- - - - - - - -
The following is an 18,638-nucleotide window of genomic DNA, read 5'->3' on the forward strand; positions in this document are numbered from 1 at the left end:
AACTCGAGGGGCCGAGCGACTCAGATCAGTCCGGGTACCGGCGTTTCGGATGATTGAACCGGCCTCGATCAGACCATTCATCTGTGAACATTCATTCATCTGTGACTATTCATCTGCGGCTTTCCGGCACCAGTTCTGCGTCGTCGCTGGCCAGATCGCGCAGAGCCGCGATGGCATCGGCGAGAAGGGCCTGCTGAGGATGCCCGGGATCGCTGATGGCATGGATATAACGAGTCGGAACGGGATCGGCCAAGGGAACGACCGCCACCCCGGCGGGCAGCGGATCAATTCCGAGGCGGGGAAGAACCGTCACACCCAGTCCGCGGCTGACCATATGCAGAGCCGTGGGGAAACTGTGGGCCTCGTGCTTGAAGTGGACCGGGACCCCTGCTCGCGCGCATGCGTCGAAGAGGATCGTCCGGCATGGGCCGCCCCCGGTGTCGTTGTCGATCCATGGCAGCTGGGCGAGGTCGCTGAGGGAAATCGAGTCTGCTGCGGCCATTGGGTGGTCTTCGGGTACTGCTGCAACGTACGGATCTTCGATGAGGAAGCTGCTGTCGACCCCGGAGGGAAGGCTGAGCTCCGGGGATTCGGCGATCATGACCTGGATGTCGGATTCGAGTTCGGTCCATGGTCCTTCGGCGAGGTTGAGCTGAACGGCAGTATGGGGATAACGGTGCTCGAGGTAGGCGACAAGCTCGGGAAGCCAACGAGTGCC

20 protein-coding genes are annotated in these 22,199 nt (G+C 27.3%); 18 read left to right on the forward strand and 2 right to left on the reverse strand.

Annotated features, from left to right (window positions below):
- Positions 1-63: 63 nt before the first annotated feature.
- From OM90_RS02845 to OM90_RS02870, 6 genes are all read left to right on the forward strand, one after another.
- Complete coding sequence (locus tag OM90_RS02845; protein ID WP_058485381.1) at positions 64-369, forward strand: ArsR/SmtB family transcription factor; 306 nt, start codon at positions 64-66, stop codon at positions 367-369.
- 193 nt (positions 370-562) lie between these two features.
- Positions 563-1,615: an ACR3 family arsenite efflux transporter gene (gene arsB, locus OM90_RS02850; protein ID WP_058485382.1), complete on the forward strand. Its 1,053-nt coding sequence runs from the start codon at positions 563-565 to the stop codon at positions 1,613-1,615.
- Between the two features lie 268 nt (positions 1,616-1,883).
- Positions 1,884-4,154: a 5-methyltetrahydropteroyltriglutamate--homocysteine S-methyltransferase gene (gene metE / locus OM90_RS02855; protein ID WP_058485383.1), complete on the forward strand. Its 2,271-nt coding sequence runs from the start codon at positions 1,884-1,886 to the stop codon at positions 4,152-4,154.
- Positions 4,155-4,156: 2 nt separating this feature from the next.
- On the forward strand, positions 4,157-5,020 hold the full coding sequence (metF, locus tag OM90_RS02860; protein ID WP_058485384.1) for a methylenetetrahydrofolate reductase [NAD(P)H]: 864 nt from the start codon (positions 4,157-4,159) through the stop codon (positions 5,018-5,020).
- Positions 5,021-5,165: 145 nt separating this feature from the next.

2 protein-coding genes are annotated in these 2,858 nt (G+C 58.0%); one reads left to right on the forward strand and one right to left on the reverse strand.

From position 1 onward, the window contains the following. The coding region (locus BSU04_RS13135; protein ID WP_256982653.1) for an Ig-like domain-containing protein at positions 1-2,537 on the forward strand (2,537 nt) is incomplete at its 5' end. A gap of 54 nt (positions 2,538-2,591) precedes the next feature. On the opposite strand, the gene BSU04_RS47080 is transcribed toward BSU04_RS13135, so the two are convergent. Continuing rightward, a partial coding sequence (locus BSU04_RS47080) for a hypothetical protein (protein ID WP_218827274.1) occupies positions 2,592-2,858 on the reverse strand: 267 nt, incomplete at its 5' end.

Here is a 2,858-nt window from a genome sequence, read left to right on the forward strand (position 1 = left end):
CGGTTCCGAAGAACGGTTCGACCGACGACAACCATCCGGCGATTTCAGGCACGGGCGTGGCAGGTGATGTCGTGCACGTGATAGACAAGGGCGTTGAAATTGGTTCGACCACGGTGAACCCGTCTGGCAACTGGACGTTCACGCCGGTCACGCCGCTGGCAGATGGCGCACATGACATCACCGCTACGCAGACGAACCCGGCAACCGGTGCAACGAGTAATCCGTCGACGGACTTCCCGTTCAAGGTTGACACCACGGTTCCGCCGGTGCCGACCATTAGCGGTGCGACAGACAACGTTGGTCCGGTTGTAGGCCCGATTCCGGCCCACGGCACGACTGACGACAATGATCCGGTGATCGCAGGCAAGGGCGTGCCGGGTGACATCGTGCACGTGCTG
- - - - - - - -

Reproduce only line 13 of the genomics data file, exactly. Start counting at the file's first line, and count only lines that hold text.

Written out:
- On the forward strand, positions 4,157-5,020 hold the full coding sequence (metF, locus tag OM90_RS02860; protein ID WP_058485384.1) for a methylenetetrahydrofolate reductase [NAD(P)H]: 864 nt from the start codon (positions 4,157-4,159) through the stop codon (positions 5,018-5,020).